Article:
Pharmacological Intervention A Oral Medications

In the 1990s, Albright reported that oral medications, including benzodiazepines and skeletal muscle relaxants, had been used with limited success to diminish the effects of spasticity. Diazepam, a benzodiazepine, facilitates the inhibitory response of g-aminobutyric acid (GABA) neurotransmitters by increasing the conductance of chloride ions upon binding to GABAa receptors. This results in a presynaptic inhibition at the spinal cord level with resultant relaxation of skeletal muscle. Use of this agent has been associated with adverse effects including sedation and a potential for dependency.

Muscle relaxants used in the treatment of spasticity include dantrolene sodium and baclofen. Dantrolene sodium acts directly on the skeletal muscle by inhibiting the release of calcium from the sarcoplasmic reticulum. The result is an interference with the excitation-contraction coupling and a resultant reduction in contractile force of the muscle. Side effects from dantrolene sodium use include drowsiness and a suggested increase in seizure activity in children with CP.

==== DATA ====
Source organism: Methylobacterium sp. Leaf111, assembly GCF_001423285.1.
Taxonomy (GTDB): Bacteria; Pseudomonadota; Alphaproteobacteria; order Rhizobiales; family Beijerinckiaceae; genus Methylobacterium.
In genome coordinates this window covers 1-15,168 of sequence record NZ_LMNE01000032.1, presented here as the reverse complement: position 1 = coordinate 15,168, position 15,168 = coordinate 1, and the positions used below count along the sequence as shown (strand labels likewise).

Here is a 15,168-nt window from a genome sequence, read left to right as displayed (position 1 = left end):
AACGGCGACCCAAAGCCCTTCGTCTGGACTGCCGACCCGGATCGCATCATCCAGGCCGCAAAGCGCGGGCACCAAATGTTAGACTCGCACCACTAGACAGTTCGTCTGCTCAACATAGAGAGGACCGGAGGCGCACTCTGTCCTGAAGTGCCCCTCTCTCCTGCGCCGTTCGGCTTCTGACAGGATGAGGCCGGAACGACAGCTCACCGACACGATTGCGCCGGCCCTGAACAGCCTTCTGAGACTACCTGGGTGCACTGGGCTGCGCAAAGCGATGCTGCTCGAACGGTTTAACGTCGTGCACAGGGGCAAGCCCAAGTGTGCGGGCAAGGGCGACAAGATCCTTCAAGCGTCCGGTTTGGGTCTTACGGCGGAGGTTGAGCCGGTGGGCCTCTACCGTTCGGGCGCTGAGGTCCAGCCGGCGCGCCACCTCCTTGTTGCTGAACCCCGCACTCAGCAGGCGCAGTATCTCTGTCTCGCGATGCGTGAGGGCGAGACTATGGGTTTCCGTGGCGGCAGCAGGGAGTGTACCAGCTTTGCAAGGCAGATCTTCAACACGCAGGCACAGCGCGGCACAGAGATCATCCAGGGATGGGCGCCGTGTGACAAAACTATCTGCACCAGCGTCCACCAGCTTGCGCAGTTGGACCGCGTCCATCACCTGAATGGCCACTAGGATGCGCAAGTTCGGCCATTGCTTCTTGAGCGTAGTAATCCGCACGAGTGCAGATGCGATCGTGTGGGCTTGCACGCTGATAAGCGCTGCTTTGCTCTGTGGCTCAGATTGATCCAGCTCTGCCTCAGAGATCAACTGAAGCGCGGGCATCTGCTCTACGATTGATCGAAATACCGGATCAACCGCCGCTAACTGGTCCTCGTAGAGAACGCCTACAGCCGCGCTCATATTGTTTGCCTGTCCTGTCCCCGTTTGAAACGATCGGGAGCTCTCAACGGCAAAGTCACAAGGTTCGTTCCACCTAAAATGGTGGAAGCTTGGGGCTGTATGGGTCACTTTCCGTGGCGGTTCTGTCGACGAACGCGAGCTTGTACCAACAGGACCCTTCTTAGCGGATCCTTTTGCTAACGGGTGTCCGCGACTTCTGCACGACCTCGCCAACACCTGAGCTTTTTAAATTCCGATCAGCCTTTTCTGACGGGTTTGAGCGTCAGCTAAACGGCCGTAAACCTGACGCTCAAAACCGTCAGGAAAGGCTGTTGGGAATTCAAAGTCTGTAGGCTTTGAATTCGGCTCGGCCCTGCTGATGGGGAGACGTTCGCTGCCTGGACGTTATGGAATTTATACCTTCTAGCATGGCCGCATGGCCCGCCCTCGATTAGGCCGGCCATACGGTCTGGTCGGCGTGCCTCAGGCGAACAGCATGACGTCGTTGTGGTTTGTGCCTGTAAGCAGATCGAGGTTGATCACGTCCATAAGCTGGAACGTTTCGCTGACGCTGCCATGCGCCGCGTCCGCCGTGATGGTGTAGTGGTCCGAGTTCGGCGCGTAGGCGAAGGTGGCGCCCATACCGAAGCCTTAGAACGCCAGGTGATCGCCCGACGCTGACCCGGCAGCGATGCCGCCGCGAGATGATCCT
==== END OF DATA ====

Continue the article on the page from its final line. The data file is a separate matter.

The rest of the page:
Baclofen is a skeletal muscle relaxant frequently used in the management of spasticity. It acts throughout the central nervous system and has been shown to be most effective when used to treat spasticity of spinal origin. In spasticity of cerebral origin, spasticity reduction has been reported as mild due to poor lipid solubility of the drug. In actuality, only a small amount of baclofen penetrates the blood-brain barrier, requiring higher doses to achieve an effect. Upon entry, baclofen binds to GABAb receptors to prevent the uptake of calcium necessary for the release of excitatory neurotransmitters, such as aspartate and glutamate. The effect is a decrease in the release of neurotransmitters in the excitatory pathways resulting in a reduction of muscular spasticity. Compared with dantrolene sodium, baclofen use has fewer side effects, with no associated increase in seizure activity. However, drowsiness is frequently experienced.

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